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Tech transfer: smooth sailing?

Trials of a medicine maker cartoon tech transfer

It must have been one hungry dog Gene’s got. Hopefully Gene managed to pull together the hard copies in the end. There’s plenty to consider in tech transfer. But there are also great resources available, like training courses for bioprocess scale-up and tech transfer.

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Chromatography: column packing for dummies?

Trials of a medicine maker cartoon column packing

Captain Column sure looks a bit discouraged…No wonder when his first mission was completed by a shiny new automatic chromatography column! But Eva was right to send Gene on a column packing training course. Manual packing is a time-consuming art.

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Overcoming the bioprocess buffer bottleneck

Bioprocessing cartoon on buffer management in large-scale bioprocessing

Eva wishes she was on vacation, but she knows her team would struggle with buffer management without her. As biomanufacturing titers go up, so do downstream buffer volumes, but there are clever solutions available for buffer management.

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Continuous bioprocessing: smart or scary?

Continuous bioprocessing: smart or scary?

Great that Gene and Eva didn’t give up on trying to get the benefits of continuous biomanufacturing across. Because there are many. Take greater flexibility for example, or smaller facilities with less utilities, less staff, and less cost.

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Security of supply: make a supplier’s weakness your strength

Security of supply: make a supplier’s weakness your strength

Oh yes, Gene should just trust Eva on this one. No one wants to gamble on the safety, efficiency, or availability of a biopharmaceutical. A tip is to keep an eye out for suppliers with a structured, risk-based approach to security of supply.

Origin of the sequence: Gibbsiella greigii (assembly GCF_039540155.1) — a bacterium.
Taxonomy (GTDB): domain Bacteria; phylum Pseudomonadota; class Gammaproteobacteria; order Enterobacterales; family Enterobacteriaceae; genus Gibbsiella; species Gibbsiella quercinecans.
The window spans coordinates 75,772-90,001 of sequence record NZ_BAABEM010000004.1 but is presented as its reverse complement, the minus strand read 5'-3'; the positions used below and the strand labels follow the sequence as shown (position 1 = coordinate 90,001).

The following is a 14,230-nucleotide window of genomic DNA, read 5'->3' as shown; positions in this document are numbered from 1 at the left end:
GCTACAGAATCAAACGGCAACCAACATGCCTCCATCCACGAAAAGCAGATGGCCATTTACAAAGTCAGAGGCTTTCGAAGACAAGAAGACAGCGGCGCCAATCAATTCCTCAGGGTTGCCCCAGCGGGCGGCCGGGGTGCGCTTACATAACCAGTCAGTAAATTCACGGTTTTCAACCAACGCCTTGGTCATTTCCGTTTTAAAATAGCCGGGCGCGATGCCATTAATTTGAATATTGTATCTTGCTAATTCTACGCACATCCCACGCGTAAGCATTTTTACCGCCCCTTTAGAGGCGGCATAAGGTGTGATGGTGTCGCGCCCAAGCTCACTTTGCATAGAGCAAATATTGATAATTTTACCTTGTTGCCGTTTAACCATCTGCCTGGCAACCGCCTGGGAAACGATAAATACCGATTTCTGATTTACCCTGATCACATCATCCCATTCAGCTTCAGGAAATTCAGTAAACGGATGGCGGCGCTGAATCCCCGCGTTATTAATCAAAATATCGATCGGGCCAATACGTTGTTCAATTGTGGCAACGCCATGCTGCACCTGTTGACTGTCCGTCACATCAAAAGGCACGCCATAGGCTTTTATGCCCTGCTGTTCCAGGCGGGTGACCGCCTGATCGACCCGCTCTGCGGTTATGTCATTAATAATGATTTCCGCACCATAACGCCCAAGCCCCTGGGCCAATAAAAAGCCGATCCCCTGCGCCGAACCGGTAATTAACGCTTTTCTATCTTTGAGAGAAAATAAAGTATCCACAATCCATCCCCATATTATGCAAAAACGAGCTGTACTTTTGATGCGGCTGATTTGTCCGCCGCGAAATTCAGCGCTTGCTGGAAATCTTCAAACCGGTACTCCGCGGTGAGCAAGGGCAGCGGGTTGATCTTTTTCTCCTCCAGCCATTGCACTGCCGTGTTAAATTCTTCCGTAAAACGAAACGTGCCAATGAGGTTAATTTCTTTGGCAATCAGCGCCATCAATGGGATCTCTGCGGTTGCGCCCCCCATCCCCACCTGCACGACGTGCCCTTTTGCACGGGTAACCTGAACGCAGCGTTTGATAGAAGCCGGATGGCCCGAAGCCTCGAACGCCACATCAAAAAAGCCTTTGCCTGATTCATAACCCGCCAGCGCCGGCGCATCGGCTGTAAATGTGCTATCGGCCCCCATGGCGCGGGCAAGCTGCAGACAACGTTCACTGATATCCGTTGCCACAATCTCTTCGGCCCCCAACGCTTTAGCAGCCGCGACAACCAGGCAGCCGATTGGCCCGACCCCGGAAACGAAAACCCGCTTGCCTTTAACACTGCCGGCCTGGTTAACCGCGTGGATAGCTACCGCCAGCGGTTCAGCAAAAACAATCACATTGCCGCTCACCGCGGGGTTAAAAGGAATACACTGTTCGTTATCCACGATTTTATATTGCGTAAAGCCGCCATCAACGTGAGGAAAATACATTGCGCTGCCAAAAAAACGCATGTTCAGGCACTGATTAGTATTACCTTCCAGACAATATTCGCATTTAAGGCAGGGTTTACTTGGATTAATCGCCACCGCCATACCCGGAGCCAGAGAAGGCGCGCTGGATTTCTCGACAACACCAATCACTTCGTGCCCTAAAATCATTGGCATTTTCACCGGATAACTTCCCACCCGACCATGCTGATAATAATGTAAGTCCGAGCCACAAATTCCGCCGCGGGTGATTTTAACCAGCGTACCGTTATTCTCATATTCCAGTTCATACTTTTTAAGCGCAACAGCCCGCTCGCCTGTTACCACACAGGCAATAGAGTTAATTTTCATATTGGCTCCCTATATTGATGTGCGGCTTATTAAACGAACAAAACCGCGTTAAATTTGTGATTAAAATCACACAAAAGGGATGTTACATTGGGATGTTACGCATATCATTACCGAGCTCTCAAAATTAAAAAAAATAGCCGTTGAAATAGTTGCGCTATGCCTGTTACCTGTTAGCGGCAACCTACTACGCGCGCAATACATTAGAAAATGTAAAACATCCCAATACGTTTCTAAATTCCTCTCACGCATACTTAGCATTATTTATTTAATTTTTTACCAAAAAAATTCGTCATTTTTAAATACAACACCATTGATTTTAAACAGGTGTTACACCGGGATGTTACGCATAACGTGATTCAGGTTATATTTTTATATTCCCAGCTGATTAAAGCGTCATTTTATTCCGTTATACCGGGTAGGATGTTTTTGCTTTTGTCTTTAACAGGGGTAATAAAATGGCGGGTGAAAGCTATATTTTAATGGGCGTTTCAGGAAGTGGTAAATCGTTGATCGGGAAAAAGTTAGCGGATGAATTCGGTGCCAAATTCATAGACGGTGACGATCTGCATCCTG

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Prefabricated facilities: cut time and capital risk

Trials of a medicine maker cartoon modular manufacturing facilities

What would you add to your biomanufacturing facility if you had the chance? Gene’s sauna might be out of the question. But going for a modular prefabricated facility can add more benefits than you might imagine.

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Collaborative PD outsourcing: why closer is better

Outsourcing biopharmaceutical process development

Sharing process details externally might seem too close for comfort. But when it comes to process development outsourcing, a close collaboration can actually bring added benefits.

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The next best thing to predicting the future

Trials of a Medicine Maker Cartoon Single-use

Wouldn’t it be great to be able to see into the future? That way you could decide your biomanufacturing strategy early on. As we continue to dream about this unlikely scenario, let’s join Gene and Eva as they look at the next best thing— single-use technologies.

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The secret to PAT's (kitchen) success

Process analytical technologies in biomanufacturing

Comparing kitchens to cleanrooms might seem strange. But, as medicine makers Gene and Eva discovered, process analytical technologies (PAT) can bring success in both places. Here’s why.